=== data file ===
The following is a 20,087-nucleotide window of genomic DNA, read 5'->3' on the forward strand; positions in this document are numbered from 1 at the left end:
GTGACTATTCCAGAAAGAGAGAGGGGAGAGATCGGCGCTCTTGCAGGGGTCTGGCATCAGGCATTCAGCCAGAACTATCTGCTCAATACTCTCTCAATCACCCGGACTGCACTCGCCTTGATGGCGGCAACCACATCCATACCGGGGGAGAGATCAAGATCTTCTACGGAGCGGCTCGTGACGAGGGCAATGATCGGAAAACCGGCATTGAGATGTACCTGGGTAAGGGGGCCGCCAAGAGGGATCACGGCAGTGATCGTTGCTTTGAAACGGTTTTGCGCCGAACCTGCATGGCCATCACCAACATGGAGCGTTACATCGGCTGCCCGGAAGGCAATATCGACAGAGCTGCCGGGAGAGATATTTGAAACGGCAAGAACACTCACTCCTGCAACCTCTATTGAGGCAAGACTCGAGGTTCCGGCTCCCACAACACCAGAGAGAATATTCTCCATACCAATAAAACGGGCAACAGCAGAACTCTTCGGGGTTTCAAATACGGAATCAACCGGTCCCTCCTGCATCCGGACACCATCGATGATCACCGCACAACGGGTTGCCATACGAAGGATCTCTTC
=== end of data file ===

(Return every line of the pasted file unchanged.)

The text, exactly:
The following is a 20,087-nucleotide window of genomic DNA, read 5'->3' on the forward strand; positions in this document are numbered from 1 at the left end:
GTGACTATTCCAGAAAGAGAGAGGGGAGAGATCGGCGCTCTTGCAGGGGTCTGGCATCAGGCATTCAGCCAGAACTATCTGCTCAATACTCTCTCAATCACCCGGACTGCACTCGCCTTGATGGCGGCAACCACATCCATACCGGGGGAGAGATCAAGATCTTCTACGGAGCGGCTCGTGACGAGGGCAATGATCGGAAAACCGGCATTGAGATGTACCTGGGTAAGGGGGCCGCCAAGAGGGATCACGGCAGTGATCGTTGCTTTGAAACGGTTTTGCGCCGAACCTGCATGGCCATCACCAACATGGAGCGTTACATCGGCTGCCCGGAAGGCAATATCGACAGAGCTGCCGGGAGAGATATTTGAAACGGCAAGAACACTCACTCCTGCAACCTCTATTGAGGCAAGACTCGAGGTTCCGGCTCCCACAACACCAGAGAGAATATTCTCCATACCAATAAAACGGGCAACAGCAGAACTCTTCGGGGTTTCAAATACGGAATCAACCGGTCCCTCCTGCATCCGGACACCATCGATGATCACCGCACAACGGGTTGCCATACGAAGGATCTCTTC